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U.S. women at home in Aspen

Paul Conrad/The Aspen Times
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ASPEN – Olympic giant slalom gold medalist Julia Mancuso doesn’t pick favorites.”I wouldn’t say one race is more important than the next,” she said Tuesday afternoon.Then again, racing in Aspen – the only U.S. stop on the women’s World Cup circuit – does stand out. There are the home fans, and the opportunity for family and friends to come and watch. “It’s just fun because I’m at home and surrounded by all the people who support me in America,” said Mancuso, who hails from the resort village of Olympic Valley, Calif., near Lake Tahoe. “It’s always exciting to race in Aspen. It’s sort of the pacesetter of the season.”There’s also the twisting, technical course down the face of Aspen Mountain – one that Mancuso and teammate Resi Stiegler both find challenging. After passing inspection earlier this week, the course is set to go for Saturday’s giant slalom and Sunday’s slalom.”The GS is always pretty wide open up top, then the rest of the way down it’s super rolly,” Mancuso said. “There’s always something going on. You have to be on your toes.””A lot of the other hills in Europe are pretty basic for slalom and GS,” said Stiegler, a native of Jackson, Wyo., who is the daughter of former Austrian Olympic champion Pepi Stiegler. “I think it’s one of the cooler hills. It reminds me of my winter hometown of Lienz, Austria. I really relate to the different rolls and how the hill changes direction a lot.”

Carrying mo?Stiegler, in her fifth year on the U.S. Ski Team, is looking to carry the momentum she gained from a 10th-place finish in the season-opening slalom in Levi, Finland, with her to Aspen.She’s been skiing as fast as she ever has, in spite of a broken hand and an ankle injury she’s been nursing back to health. The hand injury – which she sustained more than a month ago when she clipped a GS gate toward the end of the national team’s preseason camp in Chile – has actually helped her find better balance.”It’s been a couple of weeks getting used to holding a pole with a brace,” Stiegler said. “I ended up actually having to duct-tape the pole to my hand. It helps with (balance) because you have to center yourself.”Mancuso is also riding a wave of confidence, following her gold-medal performance in Sestriere, Italy, in February. She had offseason hip surgery to repair torn cartilage in the joint, but feels “100 percent” at this point after months of rehab.She’s really looking forward to this World Cup season, which guarantees to be less scrutinized than last winter’s. She admitted she grew tired of the media crush leading up the Torino Winter Games in February.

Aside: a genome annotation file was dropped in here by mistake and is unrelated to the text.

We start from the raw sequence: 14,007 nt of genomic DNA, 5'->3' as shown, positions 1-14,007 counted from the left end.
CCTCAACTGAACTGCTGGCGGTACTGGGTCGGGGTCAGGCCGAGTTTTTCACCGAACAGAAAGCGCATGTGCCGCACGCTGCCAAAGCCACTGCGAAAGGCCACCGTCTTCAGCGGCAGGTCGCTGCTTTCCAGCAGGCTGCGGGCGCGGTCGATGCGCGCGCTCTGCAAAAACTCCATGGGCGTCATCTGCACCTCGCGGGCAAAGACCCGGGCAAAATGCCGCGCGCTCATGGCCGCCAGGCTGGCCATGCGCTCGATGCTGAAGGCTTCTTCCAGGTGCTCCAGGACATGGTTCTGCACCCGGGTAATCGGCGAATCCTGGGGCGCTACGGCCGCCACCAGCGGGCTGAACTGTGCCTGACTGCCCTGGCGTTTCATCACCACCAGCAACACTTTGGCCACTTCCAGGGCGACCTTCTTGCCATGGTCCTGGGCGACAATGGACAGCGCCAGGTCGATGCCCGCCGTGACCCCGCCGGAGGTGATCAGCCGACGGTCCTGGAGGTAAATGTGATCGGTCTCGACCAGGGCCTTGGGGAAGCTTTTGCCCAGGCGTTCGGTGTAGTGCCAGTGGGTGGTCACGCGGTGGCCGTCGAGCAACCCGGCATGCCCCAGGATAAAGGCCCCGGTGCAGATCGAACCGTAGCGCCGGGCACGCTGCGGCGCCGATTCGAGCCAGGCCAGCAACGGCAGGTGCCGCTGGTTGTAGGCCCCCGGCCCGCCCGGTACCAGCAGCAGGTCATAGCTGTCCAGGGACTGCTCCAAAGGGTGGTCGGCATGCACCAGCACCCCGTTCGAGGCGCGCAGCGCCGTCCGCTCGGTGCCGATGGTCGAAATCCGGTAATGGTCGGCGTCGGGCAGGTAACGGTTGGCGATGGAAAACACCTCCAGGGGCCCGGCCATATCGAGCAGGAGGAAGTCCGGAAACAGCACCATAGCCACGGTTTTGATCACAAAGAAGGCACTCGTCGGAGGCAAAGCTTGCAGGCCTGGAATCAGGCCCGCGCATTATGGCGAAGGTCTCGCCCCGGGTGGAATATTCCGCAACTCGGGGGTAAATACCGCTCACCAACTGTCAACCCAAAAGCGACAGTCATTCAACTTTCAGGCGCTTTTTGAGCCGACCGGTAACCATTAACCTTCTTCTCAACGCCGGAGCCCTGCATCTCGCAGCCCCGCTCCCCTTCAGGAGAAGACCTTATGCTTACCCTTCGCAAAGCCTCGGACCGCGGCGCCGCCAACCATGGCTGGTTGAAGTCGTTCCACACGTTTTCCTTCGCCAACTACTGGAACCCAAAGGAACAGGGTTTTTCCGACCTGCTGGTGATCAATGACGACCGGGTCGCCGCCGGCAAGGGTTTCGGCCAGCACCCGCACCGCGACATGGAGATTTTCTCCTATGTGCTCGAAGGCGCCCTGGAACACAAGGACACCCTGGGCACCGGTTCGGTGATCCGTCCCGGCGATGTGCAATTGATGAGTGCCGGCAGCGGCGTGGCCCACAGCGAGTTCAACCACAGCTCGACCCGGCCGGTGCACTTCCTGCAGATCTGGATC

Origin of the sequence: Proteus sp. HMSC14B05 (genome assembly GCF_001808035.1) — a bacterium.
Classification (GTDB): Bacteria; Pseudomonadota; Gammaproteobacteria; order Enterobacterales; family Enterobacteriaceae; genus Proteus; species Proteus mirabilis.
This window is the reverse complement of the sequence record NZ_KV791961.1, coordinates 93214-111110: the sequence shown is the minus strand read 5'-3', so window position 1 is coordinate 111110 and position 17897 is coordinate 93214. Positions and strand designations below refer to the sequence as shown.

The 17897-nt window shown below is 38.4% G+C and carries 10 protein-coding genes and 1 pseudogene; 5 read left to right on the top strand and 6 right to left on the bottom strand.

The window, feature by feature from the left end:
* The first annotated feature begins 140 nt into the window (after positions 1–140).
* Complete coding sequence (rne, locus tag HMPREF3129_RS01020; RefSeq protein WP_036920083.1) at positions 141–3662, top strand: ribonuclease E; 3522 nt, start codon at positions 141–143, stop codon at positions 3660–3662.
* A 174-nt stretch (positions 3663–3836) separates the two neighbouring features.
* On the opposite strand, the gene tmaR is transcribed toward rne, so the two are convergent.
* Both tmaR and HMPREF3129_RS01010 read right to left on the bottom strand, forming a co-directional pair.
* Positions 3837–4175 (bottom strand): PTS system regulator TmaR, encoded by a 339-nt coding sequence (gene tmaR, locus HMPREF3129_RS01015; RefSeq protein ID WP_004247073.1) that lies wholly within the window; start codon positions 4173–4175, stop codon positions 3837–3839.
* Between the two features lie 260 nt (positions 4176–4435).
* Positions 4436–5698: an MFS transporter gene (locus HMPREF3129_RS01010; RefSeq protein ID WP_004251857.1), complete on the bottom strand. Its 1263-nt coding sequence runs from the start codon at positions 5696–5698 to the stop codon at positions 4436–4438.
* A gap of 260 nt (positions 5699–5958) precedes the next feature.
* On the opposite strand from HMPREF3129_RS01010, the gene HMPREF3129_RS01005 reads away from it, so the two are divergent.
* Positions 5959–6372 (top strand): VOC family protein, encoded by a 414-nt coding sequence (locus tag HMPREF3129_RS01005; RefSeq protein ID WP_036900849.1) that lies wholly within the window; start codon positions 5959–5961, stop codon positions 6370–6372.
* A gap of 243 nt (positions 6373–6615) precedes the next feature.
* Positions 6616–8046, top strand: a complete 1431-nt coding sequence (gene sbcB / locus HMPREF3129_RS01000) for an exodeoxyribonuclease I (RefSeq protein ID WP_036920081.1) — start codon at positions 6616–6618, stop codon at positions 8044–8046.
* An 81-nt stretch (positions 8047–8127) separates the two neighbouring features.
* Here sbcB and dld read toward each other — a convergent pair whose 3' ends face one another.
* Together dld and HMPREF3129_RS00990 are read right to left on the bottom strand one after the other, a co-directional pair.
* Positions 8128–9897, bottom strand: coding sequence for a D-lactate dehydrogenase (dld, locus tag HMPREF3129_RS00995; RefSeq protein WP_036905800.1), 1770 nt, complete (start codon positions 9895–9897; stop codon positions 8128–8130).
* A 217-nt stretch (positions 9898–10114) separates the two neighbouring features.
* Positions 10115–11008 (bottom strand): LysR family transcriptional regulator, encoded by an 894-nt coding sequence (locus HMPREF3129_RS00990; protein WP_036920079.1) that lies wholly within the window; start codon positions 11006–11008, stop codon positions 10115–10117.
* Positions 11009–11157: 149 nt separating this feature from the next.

“It’s just kind of a relief for the Olympics to be over,” she said. “Just the fact that I know that I’m capable of winning, I want to go out there and keep progressing … With the Olympics comes a lot of medal attention. There’s definitely the same focus going into every race this year, but overall, it’s just a little bit more relaxed.”While the Olympics are old news, there are still the World Championships in March in Are, Sweden. Mancuso on the goMancuso – who has yet to win a World Cup race, but had three podium finishes last season before the Olympics – first established herself as a big event skier at the previous world championships in Santa Caterina, Italy, in February 2005. There, she won bronze medals in giant slalom and super-G.The Olympic gold again showed her ability to turn it on when the stakes are the highest.For some reason, it’s easy for her to embrace the opportunity presented by a huge race, she said. It’s easier said than done, but psychologically she doesn’t freeze up in the spotlight.



“I just see it as an opportunity to show the world how you shine in your sport,” she said. “For me, I’ve never been afraid of (the spotlight.) I just put so much positive energy into those races that it’s paid off.”Stiegler believes the worlds – in skiing circles – are just as big as the Olympics, and that this season is by no means less important.After taking a week off to celebrate her 21st birthday back in Jackson with family and friends, she’s ready to get back to business.The women’s team had a chance to freeski the Winternational course on Sunday, and that sneak peek got Stiegler fired up for this weekend’s races.”I love Aspen,” she said. “I’ve always been a fan of it. It’s a challenging hill. If you have the right person set the right course, you can really hammer it. The snow conditions are amazing.”I’m really excited to lay one down on hard snow.”Nate Peterson’s e-mail address is npeterson@aspentimes.com.


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